Illustrative photo credit: US Department of Defense
Illustrative photo credit: US Department of Defense

The starting point for the united states is the number of aircraft russia has in possession. As of the summer of 2022 the approximate number of tactical aviation – incl. fighters, attack aircraft, and frontline bombers – in russia was over 1,000 according to The Military Balance.

As of 2021, the russian VKS ("aerospace forces") and the russian Naval Aviation possessed the following numbers of tactical aircraft:

  • Su-27SM/SM3: 94 (23 of them in naval aviation), multirole fighter
  • Su-30: 100+, multirole fighter
  • Su-35: 100+, multirole fighter
  • Su-34: 112, frontline bomber/multirole fighter
  • MiG-31B/BM: 117 (incl. 32 in naval aviation), interceptor
  • Su-27 of old versions: 48 (incl. 18 in naval aviation), fighter
  • Su-25 of all versions: 180+, attack aircraft
  • Su-24: 100+ (incl. 30 in naval aviation), frontline bomber
  • MiG-29 of all versions: 93, fighter; but the combat effectiveness of the MiG-29 park in russia questionable due to active decommissioning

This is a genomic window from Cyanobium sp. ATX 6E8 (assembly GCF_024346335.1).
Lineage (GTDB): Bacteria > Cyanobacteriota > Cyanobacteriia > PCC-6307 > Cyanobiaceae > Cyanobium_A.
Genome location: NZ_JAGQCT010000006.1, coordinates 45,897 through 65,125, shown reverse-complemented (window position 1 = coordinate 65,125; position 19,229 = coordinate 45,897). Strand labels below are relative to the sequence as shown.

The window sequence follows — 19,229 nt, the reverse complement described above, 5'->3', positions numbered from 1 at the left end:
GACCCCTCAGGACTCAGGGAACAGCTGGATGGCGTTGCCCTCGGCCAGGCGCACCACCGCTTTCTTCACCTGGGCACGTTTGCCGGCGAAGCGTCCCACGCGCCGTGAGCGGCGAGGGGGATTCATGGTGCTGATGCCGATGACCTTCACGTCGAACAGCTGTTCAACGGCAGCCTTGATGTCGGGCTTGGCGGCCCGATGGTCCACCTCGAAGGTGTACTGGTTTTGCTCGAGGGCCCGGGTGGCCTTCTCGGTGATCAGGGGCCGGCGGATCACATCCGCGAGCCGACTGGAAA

• Aircraft compartment of the Admiral Kuznetsov aircraft carrier: 17 Su-33, 19 MiG-29K
  • Su-57s of pre-production series and with impaired combat-capability: about 6
Su-35 / Open source illustrative photo

Of all these, we should note the ones useful in the battle for air superiority, namely Su-30, Su-35, Su-27SM, Su-34, and MiG-31. These are the aircraft that can engage in air combat with a significant advantage in terms of target detection range and missile launch range over the soviet Su-27 and MiG-29 of the first series currently used by the Armed Forces of Ukraine. The number of these relevant russian jets is roughly 500.

Then, we should subtract some aircraft that need to maintain the air defense on the territory of the russian federation, thus we have about 250-300 multirole fighters that could be engaged in combat with guaranteed technological superiority. this factor is also ensured by airborne EW&C systems: A-50 and A-50U. Of course, this is an approximate number of assets that can be engaged without considering the capacity of air bases within the combat radius of the mentioned aircraft.

A-50U long-range airborne radar
russian A-50U long-range airborne radar / Open source illustrative photo

On the other hand, the military balance 2022 says the Air Forces of Ukraine could only engage about 20 MiG-29s and 30 Su-27s. Evidently, the situation in case of an air fight does not generally favor Ukrainian forces, both in quantities and technological levels, which was well explained by Ukraine's defense minister Reznikov: